• hardware.hasTouchScreen—Indicates whether or not the hardware provides a touch screen. You define this constraint with the value attribute of true or false, as shown in Example 14-14. The application feature is only included if the device hardware supports a touch screen.

    Example 14-14 Using the hardware.hasTouchScreen Property

    <feature ...>
       ...
       <constraints>
          <constraint property="hardware.hasTouchScreen" 
                      operator="equal"
                      value="true" />
       </constraints>
       ...
    </feature>
    

    Note:

    Set the value attribute to true for iOS-powered devices, because all iOS-based hardware provides touch screens.

  • hardware.screen.width—Indicates the width of the screen for the device in its current orientation. Enter a numerical value that reflects the screen's width (in pixels), such as 320 in Example 14-15. The value depends on the orientation of the device.

    Example 14-15 Using the hardware.screen.width Property

    <feature ...>
       ...
       <constraints>
          <constraint property="hardware.screen.width" 
                      operator="equal"
                      value="320" />
       </constraints>
       ...
    </feature>
    

    Note:

    This value is evaluated at the startup of the mobile application when the runtime evaluates constraints and dismisses application features with constraints that do not evaluate to true. If a user rotates the device after the ADF Mobile application starts, ADF Mobile's runtime does not re-evaluate this constraint because the set of application features is fixed after the mobile application starts.

  • hardware.screen.height—Indicates the height of screen for the device in its current position. Enter a numerical value that reflects the screen's width (in pixels), such as 320 or 480, as shown in Example 14-16. The value depends on the orientation of the device.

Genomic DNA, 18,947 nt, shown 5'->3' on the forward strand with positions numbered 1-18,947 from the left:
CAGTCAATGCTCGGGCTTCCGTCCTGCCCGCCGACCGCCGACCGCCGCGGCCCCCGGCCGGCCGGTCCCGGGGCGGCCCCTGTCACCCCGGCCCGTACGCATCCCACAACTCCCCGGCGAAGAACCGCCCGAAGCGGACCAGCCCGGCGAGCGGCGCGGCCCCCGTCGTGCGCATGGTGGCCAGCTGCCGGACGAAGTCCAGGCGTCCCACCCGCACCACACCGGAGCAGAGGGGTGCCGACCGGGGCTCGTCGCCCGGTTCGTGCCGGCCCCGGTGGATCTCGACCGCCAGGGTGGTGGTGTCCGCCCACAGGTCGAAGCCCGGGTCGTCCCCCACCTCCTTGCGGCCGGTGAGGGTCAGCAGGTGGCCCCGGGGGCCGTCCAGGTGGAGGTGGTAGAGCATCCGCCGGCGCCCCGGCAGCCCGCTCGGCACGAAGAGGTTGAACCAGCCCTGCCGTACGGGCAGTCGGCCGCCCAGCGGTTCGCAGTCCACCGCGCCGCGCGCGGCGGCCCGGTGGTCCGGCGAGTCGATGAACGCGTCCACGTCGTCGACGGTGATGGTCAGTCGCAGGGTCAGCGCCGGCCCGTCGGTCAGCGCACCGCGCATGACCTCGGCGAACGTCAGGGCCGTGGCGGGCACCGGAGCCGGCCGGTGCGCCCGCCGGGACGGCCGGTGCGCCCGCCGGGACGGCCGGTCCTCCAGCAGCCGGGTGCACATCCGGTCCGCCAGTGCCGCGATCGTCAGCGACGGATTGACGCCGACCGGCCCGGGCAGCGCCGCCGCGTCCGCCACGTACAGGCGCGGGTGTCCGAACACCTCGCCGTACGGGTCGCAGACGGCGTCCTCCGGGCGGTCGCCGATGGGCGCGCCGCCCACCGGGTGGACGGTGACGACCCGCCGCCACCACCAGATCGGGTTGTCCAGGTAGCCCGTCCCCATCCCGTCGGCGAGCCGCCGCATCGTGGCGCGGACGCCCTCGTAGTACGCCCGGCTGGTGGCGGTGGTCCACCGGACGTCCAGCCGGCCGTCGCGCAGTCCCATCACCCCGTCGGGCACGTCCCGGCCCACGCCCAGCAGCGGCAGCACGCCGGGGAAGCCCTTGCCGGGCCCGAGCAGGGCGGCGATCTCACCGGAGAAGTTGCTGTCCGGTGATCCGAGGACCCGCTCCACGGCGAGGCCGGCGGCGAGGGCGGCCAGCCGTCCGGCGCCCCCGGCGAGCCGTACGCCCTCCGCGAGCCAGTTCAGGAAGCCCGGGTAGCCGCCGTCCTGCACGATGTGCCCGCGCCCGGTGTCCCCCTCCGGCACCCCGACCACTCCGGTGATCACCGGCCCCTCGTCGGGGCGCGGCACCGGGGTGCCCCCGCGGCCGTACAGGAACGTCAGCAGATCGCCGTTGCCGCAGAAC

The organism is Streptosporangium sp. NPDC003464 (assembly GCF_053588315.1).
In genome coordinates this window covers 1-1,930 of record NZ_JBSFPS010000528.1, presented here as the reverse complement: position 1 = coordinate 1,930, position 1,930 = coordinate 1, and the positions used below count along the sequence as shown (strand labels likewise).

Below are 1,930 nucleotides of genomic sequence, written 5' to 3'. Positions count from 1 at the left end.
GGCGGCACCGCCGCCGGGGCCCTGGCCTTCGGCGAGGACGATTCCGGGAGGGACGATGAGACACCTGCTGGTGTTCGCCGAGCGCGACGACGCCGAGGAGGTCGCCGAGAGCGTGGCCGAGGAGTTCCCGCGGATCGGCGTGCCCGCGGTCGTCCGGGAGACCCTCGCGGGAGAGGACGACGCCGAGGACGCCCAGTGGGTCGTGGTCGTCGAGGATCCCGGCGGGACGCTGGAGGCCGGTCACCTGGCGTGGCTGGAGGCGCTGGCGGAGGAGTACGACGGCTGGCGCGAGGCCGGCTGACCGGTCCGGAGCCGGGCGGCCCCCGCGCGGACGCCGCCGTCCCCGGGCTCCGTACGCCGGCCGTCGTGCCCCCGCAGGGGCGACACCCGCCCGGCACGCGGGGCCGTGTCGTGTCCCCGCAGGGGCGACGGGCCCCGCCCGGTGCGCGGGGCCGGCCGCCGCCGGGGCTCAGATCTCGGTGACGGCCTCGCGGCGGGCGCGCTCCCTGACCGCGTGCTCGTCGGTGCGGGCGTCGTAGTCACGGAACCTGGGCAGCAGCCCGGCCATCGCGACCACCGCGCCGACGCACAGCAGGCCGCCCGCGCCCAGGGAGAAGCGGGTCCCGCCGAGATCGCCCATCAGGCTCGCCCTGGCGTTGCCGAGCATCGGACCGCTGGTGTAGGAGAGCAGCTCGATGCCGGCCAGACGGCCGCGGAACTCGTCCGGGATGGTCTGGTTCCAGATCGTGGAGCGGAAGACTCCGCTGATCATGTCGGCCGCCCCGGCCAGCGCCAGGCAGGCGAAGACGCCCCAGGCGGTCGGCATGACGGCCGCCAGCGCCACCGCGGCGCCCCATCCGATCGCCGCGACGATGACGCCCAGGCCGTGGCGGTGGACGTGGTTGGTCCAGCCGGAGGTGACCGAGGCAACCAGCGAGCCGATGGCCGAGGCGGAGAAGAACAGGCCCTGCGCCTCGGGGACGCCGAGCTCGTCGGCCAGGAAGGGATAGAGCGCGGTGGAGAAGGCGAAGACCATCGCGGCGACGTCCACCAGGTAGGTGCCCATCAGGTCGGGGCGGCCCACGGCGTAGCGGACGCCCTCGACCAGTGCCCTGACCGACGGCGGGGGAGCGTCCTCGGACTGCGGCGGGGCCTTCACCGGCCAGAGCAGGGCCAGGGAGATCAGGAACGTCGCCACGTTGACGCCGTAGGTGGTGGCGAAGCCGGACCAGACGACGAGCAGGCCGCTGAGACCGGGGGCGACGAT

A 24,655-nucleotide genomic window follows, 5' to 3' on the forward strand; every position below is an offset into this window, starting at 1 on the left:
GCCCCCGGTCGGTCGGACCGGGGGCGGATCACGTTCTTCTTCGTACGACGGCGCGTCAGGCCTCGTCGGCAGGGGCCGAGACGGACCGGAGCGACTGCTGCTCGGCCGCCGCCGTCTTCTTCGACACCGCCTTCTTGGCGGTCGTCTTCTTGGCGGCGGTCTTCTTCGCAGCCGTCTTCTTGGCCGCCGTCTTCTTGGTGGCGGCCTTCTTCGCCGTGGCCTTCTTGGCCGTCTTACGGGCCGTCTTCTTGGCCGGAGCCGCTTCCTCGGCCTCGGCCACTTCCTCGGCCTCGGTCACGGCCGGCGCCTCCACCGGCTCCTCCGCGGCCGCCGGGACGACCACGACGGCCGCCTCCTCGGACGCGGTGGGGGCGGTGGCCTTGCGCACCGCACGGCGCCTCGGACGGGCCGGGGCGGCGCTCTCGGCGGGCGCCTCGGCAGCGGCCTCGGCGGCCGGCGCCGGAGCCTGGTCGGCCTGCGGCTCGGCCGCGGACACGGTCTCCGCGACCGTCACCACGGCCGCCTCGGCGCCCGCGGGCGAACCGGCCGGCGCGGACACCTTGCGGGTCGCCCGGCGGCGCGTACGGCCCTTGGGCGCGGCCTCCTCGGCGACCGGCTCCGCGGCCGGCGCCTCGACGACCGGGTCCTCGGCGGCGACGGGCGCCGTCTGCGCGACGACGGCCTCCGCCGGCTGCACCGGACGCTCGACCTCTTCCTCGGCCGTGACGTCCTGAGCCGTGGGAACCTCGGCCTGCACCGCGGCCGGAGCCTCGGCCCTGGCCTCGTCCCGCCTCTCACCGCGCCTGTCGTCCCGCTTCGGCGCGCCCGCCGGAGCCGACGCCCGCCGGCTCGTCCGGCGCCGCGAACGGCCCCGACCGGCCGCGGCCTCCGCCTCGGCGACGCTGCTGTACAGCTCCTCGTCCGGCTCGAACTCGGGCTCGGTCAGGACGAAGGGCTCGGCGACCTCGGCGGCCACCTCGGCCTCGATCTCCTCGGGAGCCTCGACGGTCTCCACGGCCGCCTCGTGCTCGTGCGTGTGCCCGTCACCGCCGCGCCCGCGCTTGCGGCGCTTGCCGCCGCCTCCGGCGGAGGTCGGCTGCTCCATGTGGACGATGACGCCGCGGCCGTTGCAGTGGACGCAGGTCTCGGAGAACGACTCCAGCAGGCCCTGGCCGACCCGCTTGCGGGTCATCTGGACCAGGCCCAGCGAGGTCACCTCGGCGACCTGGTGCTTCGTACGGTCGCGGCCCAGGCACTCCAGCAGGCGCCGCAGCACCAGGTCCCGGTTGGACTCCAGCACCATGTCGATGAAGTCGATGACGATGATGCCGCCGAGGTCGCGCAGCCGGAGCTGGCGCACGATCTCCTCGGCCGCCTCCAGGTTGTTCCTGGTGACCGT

Example 14-16 Using the hardware screen.height Property

    <feature ...>
       ...
       <constraints>
          <constraint property="hardware.screen.height"
                      operator="equal"
                      value="480" />
       </constraints>
       ...
    </feature>
    

    Note:

    When the mobile application starts, the ADF Mobile runtime evaluates the screen height value for this constraint as part of the process of dismissing application features with constraints that do not evaluate to true. If a user changes the orientation of the device after the ADF Mobile application starts, the runtime does not re-evaluate this constraint, because the set of application features is fixed after the mobile application starts.

  • hardware.screen.availableWidth—Indicates the available width of the device's screen in its current orientation. Enter a numerical value that reflects the screen's width (in pixels), such as 320 or 480, as shown in Example 14-17. The value depends on the orientation of the device.

    Example 14-17 Using the hardware.screen.availableWidth Property

    <feature ...>
       ...
       <constraints>
          <constraint property="hardware.screen.availableWidth"  
                      operator="equal"
                      value"320" />
       </constraints>
       ...
    </feature>
    
  • hardware.screen.availableHeight—Indicates the available height of the screen for the device in its current position. Enter a numerical value that reflects the screen's width (in pixels), such as 320 or 480, as shown in Example 14-18. The value depends on the orientation of the device.

    Example 14-18 Using the hardware.screen.availableHeight Property

    <feature ...>
       ...
       <constraints>
          <constraint property="hardware.screen.availableHeight"  
                      operator="equal"
                      value"480" />
       </constraints>
       ...
    </feature>